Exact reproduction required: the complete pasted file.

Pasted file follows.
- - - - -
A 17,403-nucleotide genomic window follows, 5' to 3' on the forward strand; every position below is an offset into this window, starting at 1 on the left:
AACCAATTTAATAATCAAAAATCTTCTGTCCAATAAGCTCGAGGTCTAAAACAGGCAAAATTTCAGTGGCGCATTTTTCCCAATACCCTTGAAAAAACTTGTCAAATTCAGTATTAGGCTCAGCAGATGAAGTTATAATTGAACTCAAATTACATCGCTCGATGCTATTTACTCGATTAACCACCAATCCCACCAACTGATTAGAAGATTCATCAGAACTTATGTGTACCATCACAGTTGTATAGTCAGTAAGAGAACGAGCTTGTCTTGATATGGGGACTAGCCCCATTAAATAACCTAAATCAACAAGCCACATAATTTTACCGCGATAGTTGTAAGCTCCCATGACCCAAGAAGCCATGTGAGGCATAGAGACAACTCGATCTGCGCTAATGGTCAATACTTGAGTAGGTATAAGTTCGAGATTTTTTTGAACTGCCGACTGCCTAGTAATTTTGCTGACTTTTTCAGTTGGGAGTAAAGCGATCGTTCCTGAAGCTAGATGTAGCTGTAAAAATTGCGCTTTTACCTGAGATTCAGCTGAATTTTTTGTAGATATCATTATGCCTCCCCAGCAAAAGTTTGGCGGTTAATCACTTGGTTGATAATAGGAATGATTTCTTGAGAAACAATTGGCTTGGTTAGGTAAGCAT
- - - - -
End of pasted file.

A 17,403-nucleotide genomic window follows, 5' to 3' on the forward strand; every position below is an offset into this window, starting at 1 on the left:
AACCAATTTAATAATCAAAAATCTTCTGTCCAATAAGCTCGAGGTCTAAAACAGGCAAAATTTCAGTGGCGCATTTTTCCCAATACCCTTGAAAAAACTTGTCAAATTCAGTATTAGGCTCAGCAGATGAAGTTATAATTGAACTCAAATTACATCGCTCGATGCTATTTACTCGATTAACCACCAATCCCACCAACTGATTAGAAGATTCATCAGAACTTATGTGTACCATCACAGTTGTATAGTCAGTAAGAGAACGAGCTTGTCTTGATATGGGGACTAGCCCCATTAAATAACCTAAATCAACAAGCCACATAATTTTACCGCGATAGTTGTAAGCTCCCATGACCCAAGAAGCCATGTGAGGCATAGAGACAACTCGATCTGCGCTAATGGTCAATACTTGAGTAGGTATAAGTTCGAGATTTTTTTGAACTGCCGACTGCCTAGTAATTTTGCTGACTTTTTCAGTTGGGAGTAAAGCGATCGTTCCTGAAGCTAGATGTAGCTGTAAAAATTGCGCTTTTACCTGAGATTCAGCTGAATTTTTTGTAGATATCATTATGCCTCCCCAGCAAAAGTTTGGCGGTTAATCACTTGGTTGATAATAGGAATGATTTCTTGAGAAACAATTGGCTTGGTTAGGTAAGCAT